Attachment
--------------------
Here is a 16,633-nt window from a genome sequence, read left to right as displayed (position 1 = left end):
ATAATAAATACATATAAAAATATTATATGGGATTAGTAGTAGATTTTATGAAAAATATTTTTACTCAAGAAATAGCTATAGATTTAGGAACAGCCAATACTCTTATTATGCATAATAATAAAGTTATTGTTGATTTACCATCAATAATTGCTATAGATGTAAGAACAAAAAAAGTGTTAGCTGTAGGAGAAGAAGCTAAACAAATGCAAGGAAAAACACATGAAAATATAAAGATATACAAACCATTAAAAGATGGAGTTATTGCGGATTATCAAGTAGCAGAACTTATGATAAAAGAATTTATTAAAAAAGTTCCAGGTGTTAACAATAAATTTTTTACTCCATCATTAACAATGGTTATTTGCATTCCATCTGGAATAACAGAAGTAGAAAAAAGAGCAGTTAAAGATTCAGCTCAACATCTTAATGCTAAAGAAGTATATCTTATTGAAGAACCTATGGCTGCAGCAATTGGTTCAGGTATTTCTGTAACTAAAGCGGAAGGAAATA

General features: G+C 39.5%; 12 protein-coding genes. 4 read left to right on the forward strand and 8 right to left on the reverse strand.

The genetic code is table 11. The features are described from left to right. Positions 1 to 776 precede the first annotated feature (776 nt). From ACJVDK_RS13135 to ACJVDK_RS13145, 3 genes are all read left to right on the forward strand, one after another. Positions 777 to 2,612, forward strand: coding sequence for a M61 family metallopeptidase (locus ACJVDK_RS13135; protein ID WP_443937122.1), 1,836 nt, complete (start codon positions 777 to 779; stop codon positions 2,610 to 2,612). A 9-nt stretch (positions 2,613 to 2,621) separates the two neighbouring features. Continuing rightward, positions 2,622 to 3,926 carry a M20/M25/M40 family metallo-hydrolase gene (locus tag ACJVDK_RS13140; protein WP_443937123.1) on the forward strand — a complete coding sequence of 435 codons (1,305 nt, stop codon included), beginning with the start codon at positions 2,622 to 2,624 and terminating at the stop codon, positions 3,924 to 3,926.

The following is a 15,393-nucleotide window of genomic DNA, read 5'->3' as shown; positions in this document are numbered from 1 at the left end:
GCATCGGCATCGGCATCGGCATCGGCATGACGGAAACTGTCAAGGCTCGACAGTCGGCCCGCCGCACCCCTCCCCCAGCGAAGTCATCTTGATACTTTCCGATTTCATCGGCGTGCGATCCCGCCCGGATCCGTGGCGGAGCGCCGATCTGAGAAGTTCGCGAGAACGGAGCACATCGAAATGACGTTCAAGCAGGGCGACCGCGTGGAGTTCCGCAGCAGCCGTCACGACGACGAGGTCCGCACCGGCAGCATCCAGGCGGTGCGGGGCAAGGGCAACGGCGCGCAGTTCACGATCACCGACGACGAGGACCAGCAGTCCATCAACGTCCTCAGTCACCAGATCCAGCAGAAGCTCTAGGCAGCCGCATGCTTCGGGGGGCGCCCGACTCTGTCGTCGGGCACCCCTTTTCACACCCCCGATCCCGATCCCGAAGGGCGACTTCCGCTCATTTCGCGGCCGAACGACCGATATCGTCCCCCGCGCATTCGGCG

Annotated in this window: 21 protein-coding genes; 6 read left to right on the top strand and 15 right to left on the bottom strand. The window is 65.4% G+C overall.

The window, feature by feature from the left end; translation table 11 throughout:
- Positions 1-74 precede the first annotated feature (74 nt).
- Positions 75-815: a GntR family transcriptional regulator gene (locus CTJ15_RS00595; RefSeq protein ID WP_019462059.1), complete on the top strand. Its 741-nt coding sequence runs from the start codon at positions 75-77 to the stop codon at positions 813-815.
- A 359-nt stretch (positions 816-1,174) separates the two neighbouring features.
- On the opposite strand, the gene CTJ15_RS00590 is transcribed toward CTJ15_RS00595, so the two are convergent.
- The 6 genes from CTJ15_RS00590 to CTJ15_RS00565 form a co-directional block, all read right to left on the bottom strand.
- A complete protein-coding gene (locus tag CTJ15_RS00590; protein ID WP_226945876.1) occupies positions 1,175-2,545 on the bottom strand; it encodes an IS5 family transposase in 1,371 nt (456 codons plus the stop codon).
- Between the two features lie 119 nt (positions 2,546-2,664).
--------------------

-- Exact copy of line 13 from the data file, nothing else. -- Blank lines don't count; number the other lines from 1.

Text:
- The 6 genes from CTJ15_RS00590 to CTJ15_RS00565 form a co-directional block, all read right to left on the bottom strand.